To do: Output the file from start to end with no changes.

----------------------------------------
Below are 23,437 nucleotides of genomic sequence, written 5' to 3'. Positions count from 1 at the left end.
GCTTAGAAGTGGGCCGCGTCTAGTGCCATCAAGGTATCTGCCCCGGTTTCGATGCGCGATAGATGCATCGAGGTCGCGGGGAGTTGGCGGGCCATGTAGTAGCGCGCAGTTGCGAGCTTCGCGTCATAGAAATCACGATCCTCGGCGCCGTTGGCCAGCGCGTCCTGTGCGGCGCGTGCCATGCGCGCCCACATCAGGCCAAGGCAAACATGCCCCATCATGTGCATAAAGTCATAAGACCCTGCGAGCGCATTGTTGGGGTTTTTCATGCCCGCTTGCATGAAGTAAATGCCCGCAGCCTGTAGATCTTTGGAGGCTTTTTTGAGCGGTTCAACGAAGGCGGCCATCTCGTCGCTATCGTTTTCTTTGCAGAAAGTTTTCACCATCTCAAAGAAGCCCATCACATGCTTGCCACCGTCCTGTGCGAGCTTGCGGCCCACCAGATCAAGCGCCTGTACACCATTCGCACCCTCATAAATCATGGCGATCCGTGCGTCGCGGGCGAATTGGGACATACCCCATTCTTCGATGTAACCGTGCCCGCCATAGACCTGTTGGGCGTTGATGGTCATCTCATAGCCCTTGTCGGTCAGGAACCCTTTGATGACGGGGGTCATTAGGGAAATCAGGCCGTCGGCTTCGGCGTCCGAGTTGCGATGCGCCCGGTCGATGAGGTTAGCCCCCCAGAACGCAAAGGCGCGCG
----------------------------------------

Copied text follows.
Below are 23,437 nucleotides of genomic sequence, written 5' to 3'. Positions count from 1 at the left end.
GCTTAGAAGTGGGCCGCGTCTAGTGCCATCAAGGTATCTGCCCCGGTTTCGATGCGCGATAGATGCATCGAGGTCGCGGGGAGTTGGCGGGCCATGTAGTAGCGCGCAGTTGCGAGCTTCGCGTCATAGAAATCACGATCCTCGGCGCCGTTGGCCAGCGCGTCCTGTGCGGCGCGTGCCATGCGCGCCCACATCAGGCCAAGGCAAACATGCCCCATCATGTGCATAAAGTCATAAGACCCTGCGAGCGCATTGTTGGGGTTTTTCATGCCCGCTTGCATGAAGTAAATGCCCGCAGCCTGTAGATCTTTGGAGGCTTTTTTGAGCGGTTCAACGAAGGCGGCCATCTCGTCGCTATCGTTTTCTTTGCAGAAAGTTTTCACCATCTCAAAGAAGCCCATCACATGCTTGCCACCGTCCTGTGCGAGCTTGCGGCCCACCAGATCAAGCGCCTGTACACCATTCGCACCCTCATAAATCATGGCGATCCGTGCGTCGCGGGCGAATTGGGACATACCCCATTCTTCGATGTAACCGTGCCCGCCATAGACCTGTTGGGCGTTGATGGTCATCTCATAGCCCTTGTCGGTCAGGAACCCTTTGATGACGGGGGTCATTAGGGAAATCAGGCCGTCGGCTTCGGCGTCCGAGTTGCGATGCGCCCGGTCGATGAGGTTAGCCCCCCAGAACGCAAAGGCGCGCG